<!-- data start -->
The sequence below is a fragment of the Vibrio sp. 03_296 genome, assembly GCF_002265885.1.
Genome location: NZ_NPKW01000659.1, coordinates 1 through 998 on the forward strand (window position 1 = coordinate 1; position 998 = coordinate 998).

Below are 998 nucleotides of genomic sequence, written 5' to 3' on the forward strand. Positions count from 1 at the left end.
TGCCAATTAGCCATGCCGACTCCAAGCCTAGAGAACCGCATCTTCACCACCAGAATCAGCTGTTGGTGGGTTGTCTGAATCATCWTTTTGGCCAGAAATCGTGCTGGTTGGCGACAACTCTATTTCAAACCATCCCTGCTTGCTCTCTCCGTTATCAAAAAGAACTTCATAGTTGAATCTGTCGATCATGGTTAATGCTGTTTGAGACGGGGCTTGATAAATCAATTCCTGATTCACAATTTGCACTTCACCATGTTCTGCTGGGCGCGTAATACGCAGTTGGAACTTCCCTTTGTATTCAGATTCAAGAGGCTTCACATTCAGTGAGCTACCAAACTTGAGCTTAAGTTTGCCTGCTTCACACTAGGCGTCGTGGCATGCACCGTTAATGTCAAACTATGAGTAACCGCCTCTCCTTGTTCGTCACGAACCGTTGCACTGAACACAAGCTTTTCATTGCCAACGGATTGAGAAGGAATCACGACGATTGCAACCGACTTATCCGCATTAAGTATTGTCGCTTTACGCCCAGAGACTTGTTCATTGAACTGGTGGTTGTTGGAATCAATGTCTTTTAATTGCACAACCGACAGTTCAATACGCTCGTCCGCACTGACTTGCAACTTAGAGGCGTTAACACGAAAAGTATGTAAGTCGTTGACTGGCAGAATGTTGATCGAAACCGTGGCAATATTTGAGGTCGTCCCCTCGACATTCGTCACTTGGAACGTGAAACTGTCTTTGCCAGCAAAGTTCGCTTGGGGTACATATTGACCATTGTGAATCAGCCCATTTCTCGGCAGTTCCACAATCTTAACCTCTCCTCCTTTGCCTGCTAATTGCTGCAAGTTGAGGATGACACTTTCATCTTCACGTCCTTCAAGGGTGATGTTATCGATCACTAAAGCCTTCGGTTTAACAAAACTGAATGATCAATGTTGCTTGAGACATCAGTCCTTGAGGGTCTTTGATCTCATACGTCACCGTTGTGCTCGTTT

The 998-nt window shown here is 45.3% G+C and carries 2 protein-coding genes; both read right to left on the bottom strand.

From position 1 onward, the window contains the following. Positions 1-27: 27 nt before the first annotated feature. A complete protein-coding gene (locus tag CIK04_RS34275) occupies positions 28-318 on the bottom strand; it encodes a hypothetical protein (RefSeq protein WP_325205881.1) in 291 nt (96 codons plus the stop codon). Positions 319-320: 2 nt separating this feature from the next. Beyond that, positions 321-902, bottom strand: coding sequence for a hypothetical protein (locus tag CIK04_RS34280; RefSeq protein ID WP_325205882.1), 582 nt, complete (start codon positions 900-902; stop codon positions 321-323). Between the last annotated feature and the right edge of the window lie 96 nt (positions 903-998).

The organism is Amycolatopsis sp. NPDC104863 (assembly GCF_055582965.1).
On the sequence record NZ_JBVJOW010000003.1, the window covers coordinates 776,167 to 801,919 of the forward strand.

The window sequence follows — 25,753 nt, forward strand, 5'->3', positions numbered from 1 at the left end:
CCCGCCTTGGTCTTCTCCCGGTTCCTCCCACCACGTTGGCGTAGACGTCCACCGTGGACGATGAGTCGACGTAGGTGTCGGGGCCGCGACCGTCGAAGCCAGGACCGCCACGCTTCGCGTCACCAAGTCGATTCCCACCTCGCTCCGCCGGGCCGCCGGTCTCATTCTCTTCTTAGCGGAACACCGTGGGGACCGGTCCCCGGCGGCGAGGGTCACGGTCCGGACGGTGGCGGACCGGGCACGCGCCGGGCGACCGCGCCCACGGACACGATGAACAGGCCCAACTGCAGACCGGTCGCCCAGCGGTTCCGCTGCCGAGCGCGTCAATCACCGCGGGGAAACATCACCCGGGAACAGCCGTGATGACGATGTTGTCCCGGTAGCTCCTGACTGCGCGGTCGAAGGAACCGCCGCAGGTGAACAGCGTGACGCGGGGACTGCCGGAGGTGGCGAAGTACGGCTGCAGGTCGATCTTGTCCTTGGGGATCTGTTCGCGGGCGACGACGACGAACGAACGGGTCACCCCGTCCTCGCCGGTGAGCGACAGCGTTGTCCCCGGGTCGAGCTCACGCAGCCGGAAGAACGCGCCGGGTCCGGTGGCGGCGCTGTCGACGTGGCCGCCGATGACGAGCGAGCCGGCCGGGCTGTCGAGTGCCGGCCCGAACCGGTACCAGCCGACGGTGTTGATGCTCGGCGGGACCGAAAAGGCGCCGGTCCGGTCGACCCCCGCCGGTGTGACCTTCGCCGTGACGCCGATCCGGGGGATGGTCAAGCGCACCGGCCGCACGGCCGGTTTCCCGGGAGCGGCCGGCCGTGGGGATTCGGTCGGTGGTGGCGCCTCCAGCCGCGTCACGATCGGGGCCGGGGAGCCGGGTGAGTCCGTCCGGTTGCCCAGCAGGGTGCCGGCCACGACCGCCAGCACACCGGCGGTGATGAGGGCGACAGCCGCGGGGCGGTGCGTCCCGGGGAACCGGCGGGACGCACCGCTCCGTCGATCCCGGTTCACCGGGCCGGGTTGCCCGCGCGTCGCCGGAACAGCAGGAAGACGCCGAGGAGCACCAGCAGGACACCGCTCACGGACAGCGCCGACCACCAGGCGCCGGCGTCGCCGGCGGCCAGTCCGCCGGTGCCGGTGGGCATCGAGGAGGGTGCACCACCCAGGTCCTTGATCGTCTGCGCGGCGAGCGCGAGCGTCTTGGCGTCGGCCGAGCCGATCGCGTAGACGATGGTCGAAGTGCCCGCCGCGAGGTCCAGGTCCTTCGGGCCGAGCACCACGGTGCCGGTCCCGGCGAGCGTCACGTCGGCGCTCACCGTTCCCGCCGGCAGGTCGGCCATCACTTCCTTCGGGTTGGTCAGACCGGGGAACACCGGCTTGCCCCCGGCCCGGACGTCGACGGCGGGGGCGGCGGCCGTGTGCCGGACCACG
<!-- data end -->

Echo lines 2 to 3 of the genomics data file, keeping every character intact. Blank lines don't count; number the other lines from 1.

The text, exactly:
Genome location: NZ_NPKW01000659.1, coordinates 1 through 998 on the forward strand (window position 1 = coordinate 1; position 998 = coordinate 998).

Below are 998 nucleotides of genomic sequence, written 5' to 3' on the forward strand. Positions count from 1 at the left end.